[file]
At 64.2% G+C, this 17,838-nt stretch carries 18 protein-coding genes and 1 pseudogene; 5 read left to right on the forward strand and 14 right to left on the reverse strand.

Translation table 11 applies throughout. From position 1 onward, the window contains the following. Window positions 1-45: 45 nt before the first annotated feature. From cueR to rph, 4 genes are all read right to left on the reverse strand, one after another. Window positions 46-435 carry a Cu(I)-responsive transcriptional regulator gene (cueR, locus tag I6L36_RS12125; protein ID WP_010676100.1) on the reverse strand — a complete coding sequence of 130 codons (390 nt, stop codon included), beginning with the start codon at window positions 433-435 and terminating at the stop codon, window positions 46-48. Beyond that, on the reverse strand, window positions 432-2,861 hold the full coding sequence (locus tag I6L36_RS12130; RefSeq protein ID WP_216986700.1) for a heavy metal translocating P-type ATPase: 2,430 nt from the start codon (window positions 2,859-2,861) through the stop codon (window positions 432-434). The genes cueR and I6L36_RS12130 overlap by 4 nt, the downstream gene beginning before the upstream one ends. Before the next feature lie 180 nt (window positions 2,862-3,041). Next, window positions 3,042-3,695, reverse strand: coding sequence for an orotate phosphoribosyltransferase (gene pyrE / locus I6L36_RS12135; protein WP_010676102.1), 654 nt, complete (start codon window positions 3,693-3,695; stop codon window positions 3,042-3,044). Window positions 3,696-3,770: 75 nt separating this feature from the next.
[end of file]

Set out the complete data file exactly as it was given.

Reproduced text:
At 64.2% G+C, this 17,838-nt stretch carries 18 protein-coding genes and 1 pseudogene; 5 read left to right on the forward strand and 14 right to left on the reverse strand.

Translation table 11 applies throughout. From position 1 onward, the window contains the following. Window positions 1-45: 45 nt before the first annotated feature. From cueR to rph, 4 genes are all read right to left on the reverse strand, one after another. Window positions 46-435 carry a Cu(I)-responsive transcriptional regulator gene (cueR, locus tag I6L36_RS12125; protein ID WP_010676100.1) on the reverse strand — a complete coding sequence of 130 codons (390 nt, stop codon included), beginning with the start codon at window positions 433-435 and terminating at the stop codon, window positions 46-48. Beyond that, on the reverse strand, window positions 432-2,861 hold the full coding sequence (locus tag I6L36_RS12130; RefSeq protein ID WP_216986700.1) for a heavy metal translocating P-type ATPase: 2,430 nt from the start codon (window positions 2,859-2,861) through the stop codon (window positions 432-434). The genes cueR and I6L36_RS12130 overlap by 4 nt, the downstream gene beginning before the upstream one ends. Before the next feature lie 180 nt (window positions 2,862-3,041). Next, window positions 3,042-3,695, reverse strand: coding sequence for an orotate phosphoribosyltransferase (gene pyrE / locus I6L36_RS12135; protein WP_010676102.1), 654 nt, complete (start codon window positions 3,693-3,695; stop codon window positions 3,042-3,044). Window positions 3,696-3,770: 75 nt separating this feature from the next.